Posts tagged with ‘malia obama’

Malia Obama is cracking me up. Gotta stay warm somehow. Why not get your groove on?

This is one of my favorite candid moments from yesterday’s festivities.

(Source: digg, via dynastylnoire)

Adorable, aren’t they? This photo was taken as the Obamas walked across Lafayette Park to Easter services at St. John’s Episcopal Church in Washington, D.C.
On the fashion front, this is the second consecutive year the first lady has worn a Thakoon dress on Easter Sunday.
Credits: Kristoffer Tripplaar-Pool/Getty Images

Adorable, aren’t they? This photo was taken as the Obamas walked across Lafayette Park to Easter services at St. John’s Episcopal Church in Washington, D.C.

On the fashion front, this is the second consecutive year the first lady has worn a Thakoon dress on Easter Sunday.

Credits: Kristoffer Tripplaar-Pool/Getty Images

Tall Tales

"Even though she’s 5’9", she’s still my baby," said President Obama during a speech in Kansas City, Mo. in July. He was referring to his eldest daughter, Malia, who’s just 13.

Judging by this photo of the first family taken during the taping of “Christmas in Washington,” Malia (on the far right) doesn’t appear self-conscious about her height. Attagirl!

I did the majority of my growing in eighth grade. I don’t know how many inches I gained that year, but I reached the height I am now (5’9”) by the end of it. At the time, I was not thrilled. 

I was outgrowing pants left and right. Plus, I was keenly aware that being tall made me stand out when I would have given anything to blend in.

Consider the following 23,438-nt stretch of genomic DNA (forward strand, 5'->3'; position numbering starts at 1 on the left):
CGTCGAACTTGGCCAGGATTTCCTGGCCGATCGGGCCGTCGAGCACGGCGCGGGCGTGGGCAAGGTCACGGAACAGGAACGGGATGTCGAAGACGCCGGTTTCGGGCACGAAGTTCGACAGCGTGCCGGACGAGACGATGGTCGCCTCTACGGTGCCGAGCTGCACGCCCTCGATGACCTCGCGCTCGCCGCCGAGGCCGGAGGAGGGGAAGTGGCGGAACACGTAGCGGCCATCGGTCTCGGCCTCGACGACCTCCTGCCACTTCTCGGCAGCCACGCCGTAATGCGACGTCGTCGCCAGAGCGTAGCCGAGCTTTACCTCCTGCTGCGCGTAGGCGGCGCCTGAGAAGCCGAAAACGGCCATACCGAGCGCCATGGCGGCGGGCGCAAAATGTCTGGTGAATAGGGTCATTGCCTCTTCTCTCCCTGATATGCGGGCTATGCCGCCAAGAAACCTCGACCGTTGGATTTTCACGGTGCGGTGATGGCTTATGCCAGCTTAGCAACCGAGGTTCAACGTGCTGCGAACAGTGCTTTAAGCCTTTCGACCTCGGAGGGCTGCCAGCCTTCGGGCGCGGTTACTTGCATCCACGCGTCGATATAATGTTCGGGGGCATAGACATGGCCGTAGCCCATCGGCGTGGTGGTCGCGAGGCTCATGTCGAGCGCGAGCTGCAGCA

Bless my eighth grade English teacher, though. She tried to get me to see my height as an asset. About once a week for the entire year I was in her class, Mrs. Mader would say to me “Melanie, you should be a model. You’re so tall and willowy.”

This baffled me. (Despite being tall and willowy, if you will, I did not consider myself model material. And I was an “A” English student!) But she said it so often that, looking back, I’m guessing she sensed my insecurity and tried to boost my confidence with a consistent “compliment.”

I think lots of kids need their egos boosted during adolescence, but I’m hoping Malia is as comfortable in her own skin as she seems. She’s in an unfortunate position. It’s got to be hell going through puberty in front of the world.

Nonetheless, Malia is carrying herself with poise. And, even though I doubt she’d admit it now, it probably helps to know she’s still daddy’s little girl.

~M.M.

P.S. On a related note…Amy Odell wrote a thoughtful post about why the first girls’ clothing choices shouldn’t be making news.

Photo: Reuters